Opening 24 Sep 2020
In 1942, a young Belgian named Gilles (Nahuel Pérez Biscayart), has been rounded up by the SS and is driven to an empty area in the forest with other Jewish prisoners. They are split into groups and gunned down, but Gilles manages to escape the bullets and in desperation to live claims that he is not Jewish, but rather Persian. To his luck, the officer in charge of the kitchens at the local concentration camp was looking for a Persian to teach him the language. In order to survive, Gilles must invent and memorize an entire language and somehow teach it to this officer. Tension mounts as the difficulty of the task increases and Gilles is faced with morality of what he must do to survive.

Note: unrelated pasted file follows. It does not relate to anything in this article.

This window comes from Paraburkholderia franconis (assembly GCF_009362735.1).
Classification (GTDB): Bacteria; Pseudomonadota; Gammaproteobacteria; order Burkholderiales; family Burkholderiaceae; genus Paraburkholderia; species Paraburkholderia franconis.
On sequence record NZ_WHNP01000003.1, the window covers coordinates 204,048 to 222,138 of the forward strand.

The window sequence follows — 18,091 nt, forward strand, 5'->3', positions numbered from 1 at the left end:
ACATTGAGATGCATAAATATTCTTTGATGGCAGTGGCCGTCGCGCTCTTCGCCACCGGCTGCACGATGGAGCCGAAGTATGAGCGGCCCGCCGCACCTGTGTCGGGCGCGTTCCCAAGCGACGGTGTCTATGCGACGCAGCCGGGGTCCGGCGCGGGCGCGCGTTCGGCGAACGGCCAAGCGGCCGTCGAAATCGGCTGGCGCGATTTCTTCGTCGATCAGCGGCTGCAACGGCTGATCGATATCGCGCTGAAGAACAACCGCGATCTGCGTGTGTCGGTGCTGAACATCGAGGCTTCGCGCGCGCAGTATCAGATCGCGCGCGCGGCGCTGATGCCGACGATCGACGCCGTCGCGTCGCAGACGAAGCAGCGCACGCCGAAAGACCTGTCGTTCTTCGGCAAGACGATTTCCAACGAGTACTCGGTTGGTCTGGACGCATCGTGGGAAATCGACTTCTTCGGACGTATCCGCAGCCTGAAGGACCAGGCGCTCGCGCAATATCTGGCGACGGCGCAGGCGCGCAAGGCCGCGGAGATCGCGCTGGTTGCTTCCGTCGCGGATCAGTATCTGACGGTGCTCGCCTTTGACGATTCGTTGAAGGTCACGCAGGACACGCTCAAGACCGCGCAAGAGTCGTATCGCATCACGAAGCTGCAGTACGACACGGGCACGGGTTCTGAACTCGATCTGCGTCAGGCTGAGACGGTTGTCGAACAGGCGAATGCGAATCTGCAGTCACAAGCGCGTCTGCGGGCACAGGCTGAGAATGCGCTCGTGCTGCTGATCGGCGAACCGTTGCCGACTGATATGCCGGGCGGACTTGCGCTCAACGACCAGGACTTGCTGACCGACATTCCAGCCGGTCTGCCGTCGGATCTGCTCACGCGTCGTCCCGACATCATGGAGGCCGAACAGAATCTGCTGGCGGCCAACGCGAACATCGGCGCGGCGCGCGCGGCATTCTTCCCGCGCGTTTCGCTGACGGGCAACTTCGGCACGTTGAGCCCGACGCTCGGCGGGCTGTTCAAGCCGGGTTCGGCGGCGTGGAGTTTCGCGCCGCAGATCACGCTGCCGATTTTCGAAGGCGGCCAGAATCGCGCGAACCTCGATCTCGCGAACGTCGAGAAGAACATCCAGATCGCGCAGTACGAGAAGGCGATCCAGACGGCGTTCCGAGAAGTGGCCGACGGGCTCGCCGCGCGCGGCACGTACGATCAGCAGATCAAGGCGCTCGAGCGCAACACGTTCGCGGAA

With a quick pace and talented cast, Persian Lessons presents a slick façade which is easy to market and consume. However, even a moment’s reflection reveals that there is something off-putting about this new entry into the genre of Holocaust media. The circumstances feel too contrived, the images of suffering too blatantly manipulative, the message to cookie-cutter. The Holocaust is one of the worst events of human suffering in modern times and films such as this one do little to either further our understanding of the tragedy or express much artistically, they are simply made to cash in on the odd fascination that people have with tragic events. With some more introspection and character development, perhaps Persian Lessons could have been something more than the clichéd and calculated film it turned out to be. Unfortunately, the result was a film with promise that never reached its potential. (Rose Finlay)